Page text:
Follow our free guide to form an LLC in Utah:

This step-by-step guide tells you everything you need to know about forming your LLC in Utah, including the pros and cons and requirements for each step.

Pros and Cons of Forming an LLC in Utah

utah llc

Pros

Positive Regulatory Climate
According to Forbes, Utah is ranked #3 in the nation for their annual “Best States for Business” list. Since 2009, the government eliminated or amended over 400 business regulations that restricted business operations in the past. This encouraged a growing start-up culture and investment, as there are now fewer legal risks associated with businesses.

Privacy of LLC Members and/or Managers
As a result of the 2014 New LLC Act, Utah no longer requires initial public disclosure of the members of an LLC. This is beneficial for those who want to keep their identities private from competitors, vendors, and the general public.

Cons

Low Unemployment Rate
As of August 2018, Utah unemployment rate is 3.1%, which is lower than the U.S. national average of 3.9%. Although Utah’s job growth rate grew 3.9% year-over-year to in July 2018, compared to the 1.6% U.S. job growth rate YOY in that same month, there are more jobs created than there are qualified people to take new jobs.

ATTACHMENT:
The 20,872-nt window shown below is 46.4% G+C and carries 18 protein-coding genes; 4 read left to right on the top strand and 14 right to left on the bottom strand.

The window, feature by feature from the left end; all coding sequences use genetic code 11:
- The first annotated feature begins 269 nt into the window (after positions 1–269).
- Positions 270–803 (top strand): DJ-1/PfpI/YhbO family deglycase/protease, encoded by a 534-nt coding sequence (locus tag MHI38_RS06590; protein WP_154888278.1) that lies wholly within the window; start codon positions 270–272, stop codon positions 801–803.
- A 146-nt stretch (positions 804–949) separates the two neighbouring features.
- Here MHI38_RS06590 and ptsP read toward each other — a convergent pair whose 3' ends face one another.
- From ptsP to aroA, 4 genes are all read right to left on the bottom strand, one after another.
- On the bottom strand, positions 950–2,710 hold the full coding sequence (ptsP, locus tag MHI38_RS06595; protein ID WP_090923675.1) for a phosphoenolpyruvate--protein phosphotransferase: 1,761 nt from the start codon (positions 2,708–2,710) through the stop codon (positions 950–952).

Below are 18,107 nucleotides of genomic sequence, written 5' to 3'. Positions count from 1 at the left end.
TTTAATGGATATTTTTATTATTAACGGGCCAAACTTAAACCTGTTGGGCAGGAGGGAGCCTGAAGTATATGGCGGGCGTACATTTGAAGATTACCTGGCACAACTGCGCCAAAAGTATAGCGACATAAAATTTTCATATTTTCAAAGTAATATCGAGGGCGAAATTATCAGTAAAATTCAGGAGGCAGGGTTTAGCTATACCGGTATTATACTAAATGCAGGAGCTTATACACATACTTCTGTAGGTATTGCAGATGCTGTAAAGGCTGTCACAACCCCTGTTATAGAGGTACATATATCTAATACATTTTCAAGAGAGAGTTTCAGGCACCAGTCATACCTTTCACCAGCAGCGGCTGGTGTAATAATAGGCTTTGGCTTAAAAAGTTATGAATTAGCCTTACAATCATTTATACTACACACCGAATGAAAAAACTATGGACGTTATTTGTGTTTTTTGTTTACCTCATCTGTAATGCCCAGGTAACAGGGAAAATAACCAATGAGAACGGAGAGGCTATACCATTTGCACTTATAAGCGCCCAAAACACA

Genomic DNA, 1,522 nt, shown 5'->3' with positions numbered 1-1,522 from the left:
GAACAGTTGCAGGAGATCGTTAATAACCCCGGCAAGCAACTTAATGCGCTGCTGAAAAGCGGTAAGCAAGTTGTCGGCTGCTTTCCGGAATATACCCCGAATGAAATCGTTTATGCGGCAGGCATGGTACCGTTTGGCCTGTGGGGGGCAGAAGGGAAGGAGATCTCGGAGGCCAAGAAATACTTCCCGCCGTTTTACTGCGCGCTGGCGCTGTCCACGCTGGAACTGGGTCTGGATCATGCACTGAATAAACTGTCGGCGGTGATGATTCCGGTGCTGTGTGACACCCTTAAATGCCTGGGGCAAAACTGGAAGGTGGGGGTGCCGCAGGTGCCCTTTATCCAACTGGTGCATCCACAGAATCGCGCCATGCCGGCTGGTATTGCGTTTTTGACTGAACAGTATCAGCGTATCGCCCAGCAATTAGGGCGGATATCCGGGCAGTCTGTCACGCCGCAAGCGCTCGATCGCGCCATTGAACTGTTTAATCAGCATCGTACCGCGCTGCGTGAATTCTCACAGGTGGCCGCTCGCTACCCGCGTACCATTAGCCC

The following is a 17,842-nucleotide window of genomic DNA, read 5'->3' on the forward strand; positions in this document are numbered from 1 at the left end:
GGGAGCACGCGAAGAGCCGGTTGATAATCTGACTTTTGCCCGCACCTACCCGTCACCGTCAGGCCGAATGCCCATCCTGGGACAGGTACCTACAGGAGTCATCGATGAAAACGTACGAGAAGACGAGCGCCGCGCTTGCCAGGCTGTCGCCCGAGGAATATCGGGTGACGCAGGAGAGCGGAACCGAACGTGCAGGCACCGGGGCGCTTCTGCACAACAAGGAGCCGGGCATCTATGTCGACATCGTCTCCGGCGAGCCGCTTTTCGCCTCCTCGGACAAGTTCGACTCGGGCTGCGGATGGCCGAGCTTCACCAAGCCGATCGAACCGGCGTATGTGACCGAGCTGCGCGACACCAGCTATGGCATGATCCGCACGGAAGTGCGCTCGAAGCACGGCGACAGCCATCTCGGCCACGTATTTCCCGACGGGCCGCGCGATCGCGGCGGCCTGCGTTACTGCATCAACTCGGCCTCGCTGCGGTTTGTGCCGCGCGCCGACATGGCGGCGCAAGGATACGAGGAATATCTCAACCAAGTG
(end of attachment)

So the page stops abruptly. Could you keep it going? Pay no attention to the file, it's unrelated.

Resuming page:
Low Minimum Wage
Although Utah is home to some of the youngest and most vibrant individuals, its low minimum wage of $7.25 discourages the youth to stay in Utah. Naturally, people will want higher-paying jobs to afford a comfortable living condition.

Cost of Doing Business

$70 Filing Fee / $20 Annual Report

Starting Your Utah LLC

From naming your LLC to obtaining your EIN, starting an LLC in Utah has specific requirements. The process is that much easier when you have assistance. Here are the steps to ensure that your Utah LLC comes together correctly: 

Step 1: Name Your Utah LLC

LLC Naming Guidelines
The first step to form your Utah LLC is to find a name for your new business. As you narrow down the list of possible company names, there are a few guidelines to keep in mind:

  • The official name of your business must end with: Limited Liability Company, Limited Company, LLC, or L.L.C
  • Your business name cannot be intentionally misleading to consumers
  • The name of your new LLC must not be similar to another organization’s name/trademark

LLC Name Restrictions
A few restrictions are applied regarding the name of your LLC, and depending on the state you start your business in.

A few examples include:

  • “Lottery” and “Bank” are ineligible for use (this applies to every state)